A Morecambe Town Council spokesman said: “Last year Morecambe Town Council invited Mr Morris to come and discuss its ongoing funding and the issues facing the town and parish council sector more generally.

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"The Governments focus on localism continues to place further burden and expectation on those councils to deliver increased services while other tiers of local authority are facing repeated cuts in central government funding (for example, our principal authority, Lancaster City Council, has experienced a 40% cut in funding since 2008-09.).

"To date the Council has not received a response, but it extends that invitation publicly once again.

“The reason for such a substantial rise last year was solely to create the Community Action Fund for a potential community project on the former Frontierland site. Following Council elections in May 2023, a new administration with an alternative vision entered post and resolved not to proceed with that particular project.

"With the reason for raising those funds no longer applicable, the Council was advised by the National Association of Local Councils that it was reasonable to reallocate funds and – having conducted a public consultation ahead of the original project – that it would be sensible to consult the public again ahead of any significant expenditure of those funds.

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“The money is still there and has not been spent. If the budget is approved, part of it is to be returned to ratepayers via a reduction in the precept.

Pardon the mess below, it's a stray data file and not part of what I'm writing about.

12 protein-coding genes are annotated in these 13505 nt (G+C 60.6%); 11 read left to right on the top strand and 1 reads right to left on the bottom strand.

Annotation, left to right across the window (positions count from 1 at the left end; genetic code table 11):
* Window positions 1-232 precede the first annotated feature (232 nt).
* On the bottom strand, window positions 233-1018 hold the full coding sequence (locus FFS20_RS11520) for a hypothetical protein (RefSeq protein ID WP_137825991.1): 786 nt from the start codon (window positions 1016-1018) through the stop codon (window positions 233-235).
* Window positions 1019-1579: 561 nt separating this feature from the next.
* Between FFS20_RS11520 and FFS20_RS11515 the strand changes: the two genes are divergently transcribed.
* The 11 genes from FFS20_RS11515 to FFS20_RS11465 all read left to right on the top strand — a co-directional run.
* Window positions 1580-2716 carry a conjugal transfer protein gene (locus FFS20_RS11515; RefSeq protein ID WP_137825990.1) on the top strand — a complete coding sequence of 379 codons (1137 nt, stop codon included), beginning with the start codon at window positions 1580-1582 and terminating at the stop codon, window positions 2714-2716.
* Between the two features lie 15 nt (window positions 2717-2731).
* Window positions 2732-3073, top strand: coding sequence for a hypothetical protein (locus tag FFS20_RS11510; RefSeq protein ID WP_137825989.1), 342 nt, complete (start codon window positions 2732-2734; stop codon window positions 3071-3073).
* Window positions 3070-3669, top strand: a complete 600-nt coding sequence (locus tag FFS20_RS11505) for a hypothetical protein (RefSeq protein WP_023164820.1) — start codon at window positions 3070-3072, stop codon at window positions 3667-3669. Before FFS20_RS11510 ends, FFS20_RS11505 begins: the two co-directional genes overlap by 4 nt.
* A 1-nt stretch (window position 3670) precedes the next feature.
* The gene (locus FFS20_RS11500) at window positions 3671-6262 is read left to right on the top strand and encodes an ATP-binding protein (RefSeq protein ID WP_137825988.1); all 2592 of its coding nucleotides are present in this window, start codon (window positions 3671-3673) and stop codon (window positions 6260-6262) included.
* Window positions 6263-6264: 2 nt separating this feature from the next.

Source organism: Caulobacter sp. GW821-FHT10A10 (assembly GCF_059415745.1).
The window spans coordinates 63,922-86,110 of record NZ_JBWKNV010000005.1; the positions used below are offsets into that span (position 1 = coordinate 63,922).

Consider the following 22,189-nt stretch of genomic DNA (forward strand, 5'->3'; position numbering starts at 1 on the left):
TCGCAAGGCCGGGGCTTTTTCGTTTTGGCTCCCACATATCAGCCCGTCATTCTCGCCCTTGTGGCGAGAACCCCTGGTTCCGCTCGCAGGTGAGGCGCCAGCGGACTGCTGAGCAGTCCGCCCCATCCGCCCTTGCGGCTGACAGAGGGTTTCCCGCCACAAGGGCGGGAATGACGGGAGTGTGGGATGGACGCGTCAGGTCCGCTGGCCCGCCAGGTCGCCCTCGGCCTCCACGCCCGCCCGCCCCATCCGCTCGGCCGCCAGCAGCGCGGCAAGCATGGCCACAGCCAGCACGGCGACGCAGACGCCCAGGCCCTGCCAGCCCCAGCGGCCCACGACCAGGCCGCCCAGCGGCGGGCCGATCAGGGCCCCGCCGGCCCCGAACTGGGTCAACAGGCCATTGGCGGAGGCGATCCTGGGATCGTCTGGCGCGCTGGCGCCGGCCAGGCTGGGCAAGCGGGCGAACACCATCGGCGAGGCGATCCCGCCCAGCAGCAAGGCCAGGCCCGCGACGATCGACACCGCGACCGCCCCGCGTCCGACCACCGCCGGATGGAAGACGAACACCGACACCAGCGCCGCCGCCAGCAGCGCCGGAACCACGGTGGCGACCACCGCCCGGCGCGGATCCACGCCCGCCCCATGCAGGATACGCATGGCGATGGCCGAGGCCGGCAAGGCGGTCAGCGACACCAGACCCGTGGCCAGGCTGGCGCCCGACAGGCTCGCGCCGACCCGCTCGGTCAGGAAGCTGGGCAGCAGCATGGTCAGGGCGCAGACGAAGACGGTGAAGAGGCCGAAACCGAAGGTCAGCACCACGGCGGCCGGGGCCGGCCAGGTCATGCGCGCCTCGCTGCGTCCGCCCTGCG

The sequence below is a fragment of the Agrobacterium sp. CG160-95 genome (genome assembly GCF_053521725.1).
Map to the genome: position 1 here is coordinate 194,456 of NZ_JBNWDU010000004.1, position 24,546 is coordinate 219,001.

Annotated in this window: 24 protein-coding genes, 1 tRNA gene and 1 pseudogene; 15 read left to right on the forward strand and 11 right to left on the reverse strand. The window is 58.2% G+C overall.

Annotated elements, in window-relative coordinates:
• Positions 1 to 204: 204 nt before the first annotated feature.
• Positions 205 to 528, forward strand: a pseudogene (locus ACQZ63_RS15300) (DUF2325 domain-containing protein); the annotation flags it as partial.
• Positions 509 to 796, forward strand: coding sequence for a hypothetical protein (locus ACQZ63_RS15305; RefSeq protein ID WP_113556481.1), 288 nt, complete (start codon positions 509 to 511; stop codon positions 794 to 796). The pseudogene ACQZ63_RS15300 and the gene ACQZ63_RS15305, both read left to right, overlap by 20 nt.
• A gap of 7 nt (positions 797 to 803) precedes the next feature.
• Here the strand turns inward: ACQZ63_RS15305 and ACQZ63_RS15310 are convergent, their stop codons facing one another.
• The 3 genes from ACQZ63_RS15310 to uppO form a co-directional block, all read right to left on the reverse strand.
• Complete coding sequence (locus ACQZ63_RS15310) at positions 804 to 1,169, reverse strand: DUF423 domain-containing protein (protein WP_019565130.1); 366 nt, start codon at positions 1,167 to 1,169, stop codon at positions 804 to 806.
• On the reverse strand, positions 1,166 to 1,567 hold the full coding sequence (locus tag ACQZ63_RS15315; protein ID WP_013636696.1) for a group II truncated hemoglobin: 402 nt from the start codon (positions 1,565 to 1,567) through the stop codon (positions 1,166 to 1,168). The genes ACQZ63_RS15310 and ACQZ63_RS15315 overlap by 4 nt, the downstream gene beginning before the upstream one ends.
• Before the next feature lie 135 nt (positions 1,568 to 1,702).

"The remainder is to be held in reserves, which councils are obliged to retain to adhere to the legislative framework against which they are held accountable by an external auditor appointed by the SAAA – an organisation set up by the Government’s Department for Communities and Local Government.

"To call this financial mismanagement is completely misleading – it's financial responsibility.

“It is important to note that if the precept hadn’t been raised for the Community Action Fund, residents would still have seen a significant rise in last year’s precept to account for the growth of the Council’s services.

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“The proposed total precept this year is at a level that is by no means unusual across the country, with 683 other councils collecting a comparable or greater amount in 2023-24. The proposed precept still works out as £24.20 less per Band D property than the national average for Councils collecting a similar total precept.

“In terms of services, this budget looks to build on the success and positive response to the work of the Town Rangers, aiming to further improve delivery for ongoing public realm enhancements, whilst prioritising pavements and alleyways to ensure open spaces are cleaner and safer for all.

“Morecambe has a thriving festivals and events scene and a wonderful culture of proactive community groups which the Council is proud to support.

"The proposed increase in grant funding available this year – totalling £60,000 for Festivals and Events and £35,000 for Community Grants – will allow the Council to provide vital assistance to more of these local organisations, helping to alleviate their financial pressures and enabling them to focus on delivering essential services and projects to residents at a hyper-local level.

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“Morecambe Town Council is proud to invest in Morecambe, proud of its track record of delivery in Morecambe, and will always make sure money collected locally is used to make a significant difference to local people.”

The next meeting of Morecambe Town Council will be held today (January 18) at 7pm at Morecambe Town Hall.

The meeting is open to the public.